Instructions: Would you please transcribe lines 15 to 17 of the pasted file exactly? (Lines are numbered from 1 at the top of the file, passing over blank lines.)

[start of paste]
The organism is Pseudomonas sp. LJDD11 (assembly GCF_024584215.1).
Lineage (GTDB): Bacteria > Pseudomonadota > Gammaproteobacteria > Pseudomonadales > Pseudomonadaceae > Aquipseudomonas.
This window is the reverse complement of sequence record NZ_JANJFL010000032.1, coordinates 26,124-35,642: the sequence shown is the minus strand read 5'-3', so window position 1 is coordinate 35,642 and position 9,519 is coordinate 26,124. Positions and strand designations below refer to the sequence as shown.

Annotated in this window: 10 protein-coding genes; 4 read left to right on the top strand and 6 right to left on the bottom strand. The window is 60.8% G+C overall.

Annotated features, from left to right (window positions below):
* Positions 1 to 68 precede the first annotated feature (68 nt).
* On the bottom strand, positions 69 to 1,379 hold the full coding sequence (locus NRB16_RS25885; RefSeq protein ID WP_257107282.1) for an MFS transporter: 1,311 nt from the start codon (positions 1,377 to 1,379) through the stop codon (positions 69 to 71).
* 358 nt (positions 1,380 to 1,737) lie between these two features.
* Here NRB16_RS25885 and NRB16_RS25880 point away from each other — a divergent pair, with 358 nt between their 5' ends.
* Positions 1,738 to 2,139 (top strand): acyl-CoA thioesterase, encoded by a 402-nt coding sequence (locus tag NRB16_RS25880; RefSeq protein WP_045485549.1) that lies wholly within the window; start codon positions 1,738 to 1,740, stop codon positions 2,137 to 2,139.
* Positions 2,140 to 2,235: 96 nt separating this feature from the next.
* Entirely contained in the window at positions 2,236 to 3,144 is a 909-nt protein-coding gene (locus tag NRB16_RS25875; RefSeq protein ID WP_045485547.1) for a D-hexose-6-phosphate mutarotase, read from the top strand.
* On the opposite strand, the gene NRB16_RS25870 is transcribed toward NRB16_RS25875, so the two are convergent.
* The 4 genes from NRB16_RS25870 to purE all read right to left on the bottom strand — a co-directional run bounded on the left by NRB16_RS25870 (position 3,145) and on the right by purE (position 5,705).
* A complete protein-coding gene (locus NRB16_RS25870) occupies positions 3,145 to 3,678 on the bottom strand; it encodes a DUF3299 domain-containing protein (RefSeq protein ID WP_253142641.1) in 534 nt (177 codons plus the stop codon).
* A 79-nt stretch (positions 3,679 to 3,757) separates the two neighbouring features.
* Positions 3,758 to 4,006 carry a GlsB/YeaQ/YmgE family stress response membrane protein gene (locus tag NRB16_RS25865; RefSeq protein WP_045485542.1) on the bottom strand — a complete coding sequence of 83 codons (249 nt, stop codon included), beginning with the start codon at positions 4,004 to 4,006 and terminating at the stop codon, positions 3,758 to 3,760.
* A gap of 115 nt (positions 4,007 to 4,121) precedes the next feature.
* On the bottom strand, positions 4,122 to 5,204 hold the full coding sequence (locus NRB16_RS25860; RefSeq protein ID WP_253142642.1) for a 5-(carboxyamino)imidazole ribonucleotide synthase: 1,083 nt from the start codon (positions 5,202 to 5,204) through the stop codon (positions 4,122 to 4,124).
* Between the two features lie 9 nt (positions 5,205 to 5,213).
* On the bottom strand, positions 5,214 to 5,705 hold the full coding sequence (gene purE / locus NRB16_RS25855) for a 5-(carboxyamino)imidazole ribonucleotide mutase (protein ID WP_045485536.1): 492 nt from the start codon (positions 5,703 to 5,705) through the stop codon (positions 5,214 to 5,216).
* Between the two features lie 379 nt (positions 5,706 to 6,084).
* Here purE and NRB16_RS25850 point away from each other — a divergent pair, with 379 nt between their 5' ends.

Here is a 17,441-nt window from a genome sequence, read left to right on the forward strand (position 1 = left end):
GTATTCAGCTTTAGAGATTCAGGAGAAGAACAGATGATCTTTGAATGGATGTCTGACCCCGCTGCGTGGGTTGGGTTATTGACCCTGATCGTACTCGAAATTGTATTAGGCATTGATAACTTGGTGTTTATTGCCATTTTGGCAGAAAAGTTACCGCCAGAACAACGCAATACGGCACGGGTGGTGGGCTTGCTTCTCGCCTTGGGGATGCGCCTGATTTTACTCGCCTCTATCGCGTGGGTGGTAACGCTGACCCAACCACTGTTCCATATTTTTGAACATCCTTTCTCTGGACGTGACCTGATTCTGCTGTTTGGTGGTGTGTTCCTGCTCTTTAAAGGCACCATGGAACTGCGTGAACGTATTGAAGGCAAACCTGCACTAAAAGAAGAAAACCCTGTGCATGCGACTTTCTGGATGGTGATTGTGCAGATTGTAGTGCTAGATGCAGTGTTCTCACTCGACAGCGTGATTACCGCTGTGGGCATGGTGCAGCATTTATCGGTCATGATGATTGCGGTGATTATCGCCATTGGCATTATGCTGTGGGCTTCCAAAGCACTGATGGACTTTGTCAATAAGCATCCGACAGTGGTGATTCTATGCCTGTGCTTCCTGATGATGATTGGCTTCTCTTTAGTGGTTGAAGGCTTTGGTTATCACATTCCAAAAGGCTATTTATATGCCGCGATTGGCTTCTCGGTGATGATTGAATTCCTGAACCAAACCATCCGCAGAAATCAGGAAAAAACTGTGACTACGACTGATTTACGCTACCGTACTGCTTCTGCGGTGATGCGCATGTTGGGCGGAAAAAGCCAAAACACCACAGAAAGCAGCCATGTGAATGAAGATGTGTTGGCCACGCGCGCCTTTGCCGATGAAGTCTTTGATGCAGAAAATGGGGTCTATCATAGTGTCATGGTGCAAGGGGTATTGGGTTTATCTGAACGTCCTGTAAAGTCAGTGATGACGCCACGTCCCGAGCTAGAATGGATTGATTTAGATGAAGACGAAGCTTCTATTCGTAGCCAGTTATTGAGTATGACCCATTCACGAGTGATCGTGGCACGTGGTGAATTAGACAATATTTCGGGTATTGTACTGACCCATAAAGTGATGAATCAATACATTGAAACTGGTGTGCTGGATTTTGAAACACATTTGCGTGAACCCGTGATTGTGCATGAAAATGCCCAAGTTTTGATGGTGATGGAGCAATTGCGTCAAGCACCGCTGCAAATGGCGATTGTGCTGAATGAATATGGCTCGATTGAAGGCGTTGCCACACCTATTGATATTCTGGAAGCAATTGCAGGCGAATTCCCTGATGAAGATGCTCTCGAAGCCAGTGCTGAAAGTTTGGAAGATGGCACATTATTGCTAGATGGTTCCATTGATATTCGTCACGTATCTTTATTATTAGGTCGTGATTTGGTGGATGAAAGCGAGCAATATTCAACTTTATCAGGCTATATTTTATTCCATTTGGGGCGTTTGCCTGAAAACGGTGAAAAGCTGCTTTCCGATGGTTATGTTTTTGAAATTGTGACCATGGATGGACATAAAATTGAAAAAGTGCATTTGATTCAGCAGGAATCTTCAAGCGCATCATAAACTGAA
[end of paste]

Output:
* A complete protein-coding gene (locus NRB16_RS25870) occupies positions 3,145 to 3,678 on the bottom strand; it encodes a DUF3299 domain-containing protein (RefSeq protein ID WP_253142641.1) in 534 nt (177 codons plus the stop codon).
* A 79-nt stretch (positions 3,679 to 3,757) separates the two neighbouring features.
* Positions 3,758 to 4,006 carry a GlsB/YeaQ/YmgE family stress response membrane protein gene (locus tag NRB16_RS25865; RefSeq protein WP_045485542.1) on the bottom strand — a complete coding sequence of 83 codons (249 nt, stop codon included), beginning with the start codon at positions 4,004 to 4,006 and terminating at the stop codon, positions 3,758 to 3,760.